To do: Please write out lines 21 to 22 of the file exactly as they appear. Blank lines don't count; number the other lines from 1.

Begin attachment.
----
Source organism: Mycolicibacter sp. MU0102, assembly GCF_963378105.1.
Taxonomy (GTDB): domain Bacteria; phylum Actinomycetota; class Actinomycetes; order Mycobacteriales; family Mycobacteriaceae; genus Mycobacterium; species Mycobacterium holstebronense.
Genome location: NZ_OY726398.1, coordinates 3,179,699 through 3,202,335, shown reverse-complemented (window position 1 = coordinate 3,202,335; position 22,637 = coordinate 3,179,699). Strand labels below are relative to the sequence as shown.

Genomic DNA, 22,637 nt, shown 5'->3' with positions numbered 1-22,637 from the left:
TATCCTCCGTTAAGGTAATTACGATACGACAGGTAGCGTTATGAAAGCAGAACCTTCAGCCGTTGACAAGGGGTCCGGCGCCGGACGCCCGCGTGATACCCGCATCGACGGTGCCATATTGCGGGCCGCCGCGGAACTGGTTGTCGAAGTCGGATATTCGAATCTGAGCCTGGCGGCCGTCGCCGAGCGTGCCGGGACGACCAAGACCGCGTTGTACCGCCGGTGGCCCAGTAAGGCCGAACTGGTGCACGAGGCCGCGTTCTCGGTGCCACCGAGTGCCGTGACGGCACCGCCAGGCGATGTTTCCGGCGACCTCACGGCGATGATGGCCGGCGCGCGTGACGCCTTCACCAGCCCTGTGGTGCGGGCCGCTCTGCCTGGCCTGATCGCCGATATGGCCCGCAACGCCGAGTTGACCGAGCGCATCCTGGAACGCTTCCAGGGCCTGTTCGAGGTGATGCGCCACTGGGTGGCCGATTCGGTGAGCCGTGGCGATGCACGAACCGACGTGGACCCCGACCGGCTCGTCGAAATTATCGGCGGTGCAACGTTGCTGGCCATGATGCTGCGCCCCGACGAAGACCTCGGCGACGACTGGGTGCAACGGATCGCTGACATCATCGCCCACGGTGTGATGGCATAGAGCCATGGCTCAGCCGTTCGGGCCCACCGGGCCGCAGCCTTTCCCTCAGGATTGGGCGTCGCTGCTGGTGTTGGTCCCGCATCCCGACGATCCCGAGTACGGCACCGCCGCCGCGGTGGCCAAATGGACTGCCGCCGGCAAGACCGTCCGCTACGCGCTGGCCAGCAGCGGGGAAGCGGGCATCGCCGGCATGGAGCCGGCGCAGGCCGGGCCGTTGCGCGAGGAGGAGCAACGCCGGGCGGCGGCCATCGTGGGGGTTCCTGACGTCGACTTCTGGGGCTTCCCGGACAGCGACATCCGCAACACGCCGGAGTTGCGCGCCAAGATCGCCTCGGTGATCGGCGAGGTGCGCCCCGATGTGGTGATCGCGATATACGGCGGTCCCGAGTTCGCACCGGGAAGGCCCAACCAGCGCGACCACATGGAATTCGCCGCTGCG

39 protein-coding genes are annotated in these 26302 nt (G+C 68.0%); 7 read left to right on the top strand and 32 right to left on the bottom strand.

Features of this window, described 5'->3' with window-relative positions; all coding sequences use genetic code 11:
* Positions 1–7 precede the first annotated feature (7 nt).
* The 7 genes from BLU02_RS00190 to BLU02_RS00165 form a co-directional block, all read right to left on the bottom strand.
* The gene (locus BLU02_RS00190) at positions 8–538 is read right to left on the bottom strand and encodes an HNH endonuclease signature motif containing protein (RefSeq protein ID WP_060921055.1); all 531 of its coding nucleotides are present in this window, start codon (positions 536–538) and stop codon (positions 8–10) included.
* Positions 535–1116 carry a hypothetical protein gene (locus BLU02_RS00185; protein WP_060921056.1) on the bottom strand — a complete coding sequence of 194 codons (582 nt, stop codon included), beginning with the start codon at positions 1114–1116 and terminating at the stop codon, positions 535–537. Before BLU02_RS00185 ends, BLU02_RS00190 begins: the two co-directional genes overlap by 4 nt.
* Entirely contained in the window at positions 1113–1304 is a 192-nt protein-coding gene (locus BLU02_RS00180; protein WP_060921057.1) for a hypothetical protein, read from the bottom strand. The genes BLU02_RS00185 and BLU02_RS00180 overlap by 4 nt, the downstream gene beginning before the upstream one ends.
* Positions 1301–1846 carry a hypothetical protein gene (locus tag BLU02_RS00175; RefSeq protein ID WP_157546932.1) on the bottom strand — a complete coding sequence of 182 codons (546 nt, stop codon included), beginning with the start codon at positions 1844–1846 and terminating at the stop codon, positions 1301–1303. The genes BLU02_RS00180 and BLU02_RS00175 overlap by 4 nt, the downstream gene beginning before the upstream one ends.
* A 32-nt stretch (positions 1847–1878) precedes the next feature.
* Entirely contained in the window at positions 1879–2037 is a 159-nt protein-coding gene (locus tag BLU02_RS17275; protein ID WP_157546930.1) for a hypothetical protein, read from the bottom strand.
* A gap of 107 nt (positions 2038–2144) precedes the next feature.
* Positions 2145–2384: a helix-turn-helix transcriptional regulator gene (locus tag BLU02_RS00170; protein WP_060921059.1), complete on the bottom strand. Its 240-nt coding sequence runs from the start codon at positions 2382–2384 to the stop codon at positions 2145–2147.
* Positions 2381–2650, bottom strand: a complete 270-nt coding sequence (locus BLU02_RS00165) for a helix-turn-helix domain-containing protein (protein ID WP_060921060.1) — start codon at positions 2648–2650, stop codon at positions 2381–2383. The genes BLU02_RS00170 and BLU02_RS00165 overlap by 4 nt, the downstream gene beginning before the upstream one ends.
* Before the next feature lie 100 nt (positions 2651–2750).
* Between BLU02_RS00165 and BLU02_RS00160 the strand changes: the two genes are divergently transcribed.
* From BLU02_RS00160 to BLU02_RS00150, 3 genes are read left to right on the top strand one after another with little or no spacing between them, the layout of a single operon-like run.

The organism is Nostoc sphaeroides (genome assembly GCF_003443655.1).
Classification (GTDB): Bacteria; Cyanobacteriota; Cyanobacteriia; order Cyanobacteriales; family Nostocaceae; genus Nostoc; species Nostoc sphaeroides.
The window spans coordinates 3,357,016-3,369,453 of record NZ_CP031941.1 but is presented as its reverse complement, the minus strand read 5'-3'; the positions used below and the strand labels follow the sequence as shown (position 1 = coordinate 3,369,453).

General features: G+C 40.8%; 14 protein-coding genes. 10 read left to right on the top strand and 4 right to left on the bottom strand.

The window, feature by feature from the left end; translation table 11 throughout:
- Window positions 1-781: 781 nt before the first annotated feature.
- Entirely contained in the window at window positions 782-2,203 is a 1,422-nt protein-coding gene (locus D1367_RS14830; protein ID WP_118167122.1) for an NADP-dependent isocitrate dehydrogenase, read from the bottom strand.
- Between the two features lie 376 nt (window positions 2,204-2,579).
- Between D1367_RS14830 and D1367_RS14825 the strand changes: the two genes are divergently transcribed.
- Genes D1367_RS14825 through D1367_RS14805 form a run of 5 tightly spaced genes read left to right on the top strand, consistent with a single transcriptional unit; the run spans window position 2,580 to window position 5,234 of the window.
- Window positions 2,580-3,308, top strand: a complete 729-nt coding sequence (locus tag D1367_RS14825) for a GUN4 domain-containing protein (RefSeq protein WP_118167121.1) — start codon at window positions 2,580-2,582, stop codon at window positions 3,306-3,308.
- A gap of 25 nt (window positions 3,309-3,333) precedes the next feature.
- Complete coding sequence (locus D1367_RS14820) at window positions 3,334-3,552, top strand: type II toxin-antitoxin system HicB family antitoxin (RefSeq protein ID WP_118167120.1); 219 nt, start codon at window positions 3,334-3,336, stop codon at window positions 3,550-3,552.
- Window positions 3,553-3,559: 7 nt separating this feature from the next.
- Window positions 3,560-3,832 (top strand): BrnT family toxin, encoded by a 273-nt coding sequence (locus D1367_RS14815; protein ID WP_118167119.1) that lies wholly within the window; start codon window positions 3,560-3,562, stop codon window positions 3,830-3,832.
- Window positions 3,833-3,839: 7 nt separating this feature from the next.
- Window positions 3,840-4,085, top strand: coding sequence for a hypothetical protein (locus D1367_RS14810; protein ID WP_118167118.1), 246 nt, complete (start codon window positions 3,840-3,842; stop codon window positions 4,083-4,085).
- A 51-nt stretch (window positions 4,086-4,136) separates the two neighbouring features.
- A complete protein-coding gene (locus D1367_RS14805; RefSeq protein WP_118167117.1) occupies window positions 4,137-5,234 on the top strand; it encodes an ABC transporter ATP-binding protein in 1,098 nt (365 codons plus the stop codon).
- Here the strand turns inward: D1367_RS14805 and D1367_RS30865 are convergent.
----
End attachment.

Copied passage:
* From BLU02_RS00160 to BLU02_RS00150, 3 genes are read left to right on the top strand one after another with little or no spacing between them, the layout of a single operon-like run.

The organism is Nostoc sphaeroides (genome assembly GCF_003443655.1).